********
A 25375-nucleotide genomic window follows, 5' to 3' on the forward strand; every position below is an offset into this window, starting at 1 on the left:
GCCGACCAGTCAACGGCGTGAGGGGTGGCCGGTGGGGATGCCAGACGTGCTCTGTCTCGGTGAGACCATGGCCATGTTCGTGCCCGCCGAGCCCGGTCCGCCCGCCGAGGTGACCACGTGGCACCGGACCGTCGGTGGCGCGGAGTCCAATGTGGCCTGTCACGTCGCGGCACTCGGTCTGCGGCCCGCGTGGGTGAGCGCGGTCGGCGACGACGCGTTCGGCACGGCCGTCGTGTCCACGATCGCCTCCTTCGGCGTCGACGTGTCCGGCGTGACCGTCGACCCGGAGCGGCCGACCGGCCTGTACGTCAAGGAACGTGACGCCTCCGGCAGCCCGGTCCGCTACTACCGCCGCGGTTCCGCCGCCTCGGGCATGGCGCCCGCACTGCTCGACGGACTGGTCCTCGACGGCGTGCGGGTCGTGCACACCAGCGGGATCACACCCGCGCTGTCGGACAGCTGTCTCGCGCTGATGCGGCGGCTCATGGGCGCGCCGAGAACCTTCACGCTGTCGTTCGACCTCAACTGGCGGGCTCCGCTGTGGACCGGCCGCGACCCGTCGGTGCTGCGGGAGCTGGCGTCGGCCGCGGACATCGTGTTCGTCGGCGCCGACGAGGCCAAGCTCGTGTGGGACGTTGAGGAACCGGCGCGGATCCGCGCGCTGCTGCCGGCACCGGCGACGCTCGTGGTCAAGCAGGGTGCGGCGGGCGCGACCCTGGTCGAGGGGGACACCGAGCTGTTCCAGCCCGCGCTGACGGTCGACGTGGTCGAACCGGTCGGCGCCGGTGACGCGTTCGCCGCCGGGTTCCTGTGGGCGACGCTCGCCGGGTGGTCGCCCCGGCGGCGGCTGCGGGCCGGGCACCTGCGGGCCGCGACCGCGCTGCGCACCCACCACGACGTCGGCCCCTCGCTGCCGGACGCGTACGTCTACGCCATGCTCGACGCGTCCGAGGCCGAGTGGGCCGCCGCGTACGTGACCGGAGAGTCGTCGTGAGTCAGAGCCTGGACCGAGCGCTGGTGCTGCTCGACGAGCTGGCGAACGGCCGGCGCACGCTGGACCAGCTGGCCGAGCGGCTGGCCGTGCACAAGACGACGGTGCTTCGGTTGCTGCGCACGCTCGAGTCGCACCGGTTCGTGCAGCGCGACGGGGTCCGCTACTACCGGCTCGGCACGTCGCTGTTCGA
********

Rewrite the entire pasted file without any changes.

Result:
A 25375-nucleotide genomic window follows, 5' to 3' on the forward strand; every position below is an offset into this window, starting at 1 on the left:
GCCGACCAGTCAACGGCGTGAGGGGTGGCCGGTGGGGATGCCAGACGTGCTCTGTCTCGGTGAGACCATGGCCATGTTCGTGCCCGCCGAGCCCGGTCCGCCCGCCGAGGTGACCACGTGGCACCGGACCGTCGGTGGCGCGGAGTCCAATGTGGCCTGTCACGTCGCGGCACTCGGTCTGCGGCCCGCGTGGGTGAGCGCGGTCGGCGACGACGCGTTCGGCACGGCCGTCGTGTCCACGATCGCCTCCTTCGGCGTCGACGTGTCCGGCGTGACCGTCGACCCGGAGCGGCCGACCGGCCTGTACGTCAAGGAACGTGACGCCTCCGGCAGCCCGGTCCGCTACTACCGCCGCGGTTCCGCCGCCTCGGGCATGGCGCCCGCACTGCTCGACGGACTGGTCCTCGACGGCGTGCGGGTCGTGCACACCAGCGGGATCACACCCGCGCTGTCGGACAGCTGTCTCGCGCTGATGCGGCGGCTCATGGGCGCGCCGAGAACCTTCACGCTGTCGTTCGACCTCAACTGGCGGGCTCCGCTGTGGACCGGCCGCGACCCGTCGGTGCTGCGGGAGCTGGCGTCGGCCGCGGACATCGTGTTCGTCGGCGCCGACGAGGCCAAGCTCGTGTGGGACGTTGAGGAACCGGCGCGGATCCGCGCGCTGCTGCCGGCACCGGCGACGCTCGTGGTCAAGCAGGGTGCGGCGGGCGCGACCCTGGTCGAGGGGGACACCGAGCTGTTCCAGCCCGCGCTGACGGTCGACGTGGTCGAACCGGTCGGCGCCGGTGACGCGTTCGCCGCCGGGTTCCTGTGGGCGACGCTCGCCGGGTGGTCGCCCCGGCGGCGGCTGCGGGCCGGGCACCTGCGGGCCGCGACCGCGCTGCGCACCCACCACGACGTCGGCCCCTCGCTGCCGGACGCGTACGTCTACGCCATGCTCGACGCGTCCGAGGCCGAGTGGGCCGCCGCGTACGTGACCGGAGAGTCGTCGTGAGTCAGAGCCTGGACCGAGCGCTGGTGCTGCTCGACGAGCTGGCGAACGGCCGGCGCACGCTGGACCAGCTGGCCGAGCGGCTGGCCGTGCACAAGACGACGGTGCTTCGGTTGCTGCGCACGCTCGAGTCGCACCGGTTCGTGCAGCGCGACGGGGTCCGCTACTACCGGCTCGGCACGTCGCTGTTCGA